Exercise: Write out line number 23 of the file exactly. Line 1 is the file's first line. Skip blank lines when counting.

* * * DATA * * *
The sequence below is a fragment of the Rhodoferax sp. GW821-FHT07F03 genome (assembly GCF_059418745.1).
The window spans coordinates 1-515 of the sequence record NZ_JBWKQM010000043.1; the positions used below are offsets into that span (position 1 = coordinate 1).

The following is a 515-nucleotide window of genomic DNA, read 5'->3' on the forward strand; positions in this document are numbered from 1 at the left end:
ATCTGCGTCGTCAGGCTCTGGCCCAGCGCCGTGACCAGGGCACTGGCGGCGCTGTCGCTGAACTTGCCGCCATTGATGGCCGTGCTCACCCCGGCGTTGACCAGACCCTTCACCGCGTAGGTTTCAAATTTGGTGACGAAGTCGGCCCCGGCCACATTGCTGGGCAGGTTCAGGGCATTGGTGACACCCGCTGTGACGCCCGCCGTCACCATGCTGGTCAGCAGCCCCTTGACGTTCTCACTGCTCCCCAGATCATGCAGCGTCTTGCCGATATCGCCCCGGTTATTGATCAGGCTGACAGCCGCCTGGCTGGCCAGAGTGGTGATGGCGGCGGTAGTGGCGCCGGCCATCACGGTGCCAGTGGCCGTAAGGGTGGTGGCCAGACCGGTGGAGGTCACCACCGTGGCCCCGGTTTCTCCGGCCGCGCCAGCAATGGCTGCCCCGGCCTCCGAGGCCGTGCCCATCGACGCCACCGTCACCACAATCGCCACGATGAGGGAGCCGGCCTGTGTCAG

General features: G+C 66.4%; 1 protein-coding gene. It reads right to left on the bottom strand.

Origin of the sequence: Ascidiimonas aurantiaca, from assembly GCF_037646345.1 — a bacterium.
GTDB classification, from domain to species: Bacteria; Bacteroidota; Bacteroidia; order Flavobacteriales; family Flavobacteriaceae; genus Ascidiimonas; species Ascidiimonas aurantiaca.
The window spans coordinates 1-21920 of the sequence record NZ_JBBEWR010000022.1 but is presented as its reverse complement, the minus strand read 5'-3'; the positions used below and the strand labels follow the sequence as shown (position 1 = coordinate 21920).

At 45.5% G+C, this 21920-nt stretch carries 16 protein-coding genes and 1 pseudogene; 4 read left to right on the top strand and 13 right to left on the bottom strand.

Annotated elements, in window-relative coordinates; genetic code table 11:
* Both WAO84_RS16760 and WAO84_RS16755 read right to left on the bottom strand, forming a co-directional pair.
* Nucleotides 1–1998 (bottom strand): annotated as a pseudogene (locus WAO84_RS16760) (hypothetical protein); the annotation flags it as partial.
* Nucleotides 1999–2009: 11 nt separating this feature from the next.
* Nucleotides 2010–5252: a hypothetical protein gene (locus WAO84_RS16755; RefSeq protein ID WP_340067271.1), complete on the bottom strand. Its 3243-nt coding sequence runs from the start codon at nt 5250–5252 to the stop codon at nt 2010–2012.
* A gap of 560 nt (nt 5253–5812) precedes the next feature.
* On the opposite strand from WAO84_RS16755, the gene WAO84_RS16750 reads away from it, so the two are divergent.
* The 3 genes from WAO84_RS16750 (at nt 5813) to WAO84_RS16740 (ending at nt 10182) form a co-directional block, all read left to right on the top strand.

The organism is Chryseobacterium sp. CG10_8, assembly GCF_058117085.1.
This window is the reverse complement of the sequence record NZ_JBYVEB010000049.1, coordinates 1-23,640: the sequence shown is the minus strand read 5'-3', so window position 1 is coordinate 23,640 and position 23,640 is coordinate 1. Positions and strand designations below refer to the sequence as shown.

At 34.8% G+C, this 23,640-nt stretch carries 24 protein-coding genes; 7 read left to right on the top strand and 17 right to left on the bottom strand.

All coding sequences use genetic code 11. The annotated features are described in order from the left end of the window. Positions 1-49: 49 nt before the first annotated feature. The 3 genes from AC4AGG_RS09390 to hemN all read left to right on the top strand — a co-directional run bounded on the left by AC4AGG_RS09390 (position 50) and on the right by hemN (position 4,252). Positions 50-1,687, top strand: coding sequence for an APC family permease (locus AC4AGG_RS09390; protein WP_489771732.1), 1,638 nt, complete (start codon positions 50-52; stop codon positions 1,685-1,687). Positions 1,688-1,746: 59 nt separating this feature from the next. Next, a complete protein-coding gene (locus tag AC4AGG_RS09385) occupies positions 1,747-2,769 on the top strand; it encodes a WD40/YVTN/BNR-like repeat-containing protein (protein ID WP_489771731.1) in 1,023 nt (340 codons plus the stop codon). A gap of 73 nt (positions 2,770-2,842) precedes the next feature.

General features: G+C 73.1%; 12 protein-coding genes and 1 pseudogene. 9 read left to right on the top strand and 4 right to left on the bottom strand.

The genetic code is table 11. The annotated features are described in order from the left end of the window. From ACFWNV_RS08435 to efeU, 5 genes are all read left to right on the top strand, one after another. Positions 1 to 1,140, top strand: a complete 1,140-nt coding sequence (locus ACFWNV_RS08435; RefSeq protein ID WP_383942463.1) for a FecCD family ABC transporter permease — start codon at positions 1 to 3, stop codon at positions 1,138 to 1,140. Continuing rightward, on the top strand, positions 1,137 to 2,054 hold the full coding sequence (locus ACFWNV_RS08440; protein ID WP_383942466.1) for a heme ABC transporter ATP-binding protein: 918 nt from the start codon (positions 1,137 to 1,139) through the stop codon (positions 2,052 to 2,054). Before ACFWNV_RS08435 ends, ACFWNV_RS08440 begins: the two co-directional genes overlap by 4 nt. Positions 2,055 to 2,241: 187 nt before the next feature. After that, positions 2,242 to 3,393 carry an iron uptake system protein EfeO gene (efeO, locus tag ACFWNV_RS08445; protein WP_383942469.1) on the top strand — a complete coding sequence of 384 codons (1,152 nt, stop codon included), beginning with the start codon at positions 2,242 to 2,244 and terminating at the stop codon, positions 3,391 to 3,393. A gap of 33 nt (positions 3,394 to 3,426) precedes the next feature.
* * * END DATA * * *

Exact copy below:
The genetic code is table 11. The annotated features are described in order from the left end of the window. From ACFWNV_RS08435 to efeU, 5 genes are all read left to right on the top strand, one after another. Positions 1 to 1,140, top strand: a complete 1,140-nt coding sequence (locus ACFWNV_RS08435; RefSeq protein ID WP_383942463.1) for a FecCD family ABC transporter permease — start codon at positions 1 to 3, stop codon at positions 1,138 to 1,140. Continuing rightward, on the top strand, positions 1,137 to 2,054 hold the full coding sequence (locus ACFWNV_RS08440; protein ID WP_383942466.1) for a heme ABC transporter ATP-binding protein: 918 nt from the start codon (positions 1,137 to 1,139) through the stop codon (positions 2,052 to 2,054). Before ACFWNV_RS08435 ends, ACFWNV_RS08440 begins: the two co-directional genes overlap by 4 nt. Positions 2,055 to 2,241: 187 nt before the next feature. After that, positions 2,242 to 3,393 carry an iron uptake system protein EfeO gene (efeO, locus tag ACFWNV_RS08445; protein WP_383942469.1) on the top strand — a complete coding sequence of 384 codons (1,152 nt, stop codon included), beginning with the start codon at positions 2,242 to 2,244 and terminating at the stop codon, positions 3,391 to 3,393. A gap of 33 nt (positions 3,394 to 3,426) precedes the next feature.